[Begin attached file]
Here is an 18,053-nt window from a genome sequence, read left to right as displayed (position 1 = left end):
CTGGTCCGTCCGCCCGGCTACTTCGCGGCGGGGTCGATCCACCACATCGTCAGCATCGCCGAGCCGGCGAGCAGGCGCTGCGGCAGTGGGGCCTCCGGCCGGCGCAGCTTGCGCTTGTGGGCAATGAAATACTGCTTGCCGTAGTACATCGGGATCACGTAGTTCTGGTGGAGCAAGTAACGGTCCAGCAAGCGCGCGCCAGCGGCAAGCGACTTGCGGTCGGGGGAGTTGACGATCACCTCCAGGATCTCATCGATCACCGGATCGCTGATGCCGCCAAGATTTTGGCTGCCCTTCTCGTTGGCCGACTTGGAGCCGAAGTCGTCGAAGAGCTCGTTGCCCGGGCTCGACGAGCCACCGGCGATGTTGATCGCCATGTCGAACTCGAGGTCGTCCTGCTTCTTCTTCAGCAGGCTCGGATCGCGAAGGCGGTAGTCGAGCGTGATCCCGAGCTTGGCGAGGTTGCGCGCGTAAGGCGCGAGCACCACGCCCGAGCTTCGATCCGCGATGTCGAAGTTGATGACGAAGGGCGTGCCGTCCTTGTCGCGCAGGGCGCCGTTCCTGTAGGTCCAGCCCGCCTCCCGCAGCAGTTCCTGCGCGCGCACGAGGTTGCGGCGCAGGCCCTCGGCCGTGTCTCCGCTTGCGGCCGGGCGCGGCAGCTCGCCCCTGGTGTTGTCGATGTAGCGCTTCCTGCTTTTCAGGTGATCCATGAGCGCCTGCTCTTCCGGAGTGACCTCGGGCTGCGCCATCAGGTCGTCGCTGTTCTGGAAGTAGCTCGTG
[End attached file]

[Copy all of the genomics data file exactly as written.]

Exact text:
Here is an 18,053-nt window from a genome sequence, read left to right as displayed (position 1 = left end):
CTGGTCCGTCCGCCCGGCTACTTCGCGGCGGGGTCGATCCACCACATCGTCAGCATCGCCGAGCCGGCGAGCAGGCGCTGCGGCAGTGGGGCCTCCGGCCGGCGCAGCTTGCGCTTGTGGGCAATGAAATACTGCTTGCCGTAGTACATCGGGATCACGTAGTTCTGGTGGAGCAAGTAACGGTCCAGCAAGCGCGCGCCAGCGGCAAGCGACTTGCGGTCGGGGGAGTTGACGATCACCTCCAGGATCTCATCGATCACCGGATCGCTGATGCCGCCAAGATTTTGGCTGCCCTTCTCGTTGGCCGACTTGGAGCCGAAGTCGTCGAAGAGCTCGTTGCCCGGGCTCGACGAGCCACCGGCGATGTTGATCGCCATGTCGAACTCGAGGTCGTCCTGCTTCTTCTTCAGCAGGCTCGGATCGCGAAGGCGGTAGTCGAGCGTGATCCCGAGCTTGGCGAGGTTGCGCGCGTAAGGCGCGAGCACCACGCCCGAGCTTCGATCCGCGATGTCGAAGTTGATGACGAAGGGCGTGCCGTCCTTGTCGCGCAGGGCGCCGTTCCTGTAGGTCCAGCCCGCCTCCCGCAGCAGTTCCTGCGCGCGCACGAGGTTGCGGCGCAGGCCCTCGGCCGTGTCTCCGCTTGCGGCCGGGCGCGGCAGCTCGCCCCTGGTGTTGTCGATGTAGCGCTTCCTGCTTTTCAGGTGATCCATGAGCGCCTGCTCTTCCGGAGTGACCTCGGGCTGCGCCATCAGGTCGTCGCTGTTCTGGAAGTAGCTCGTG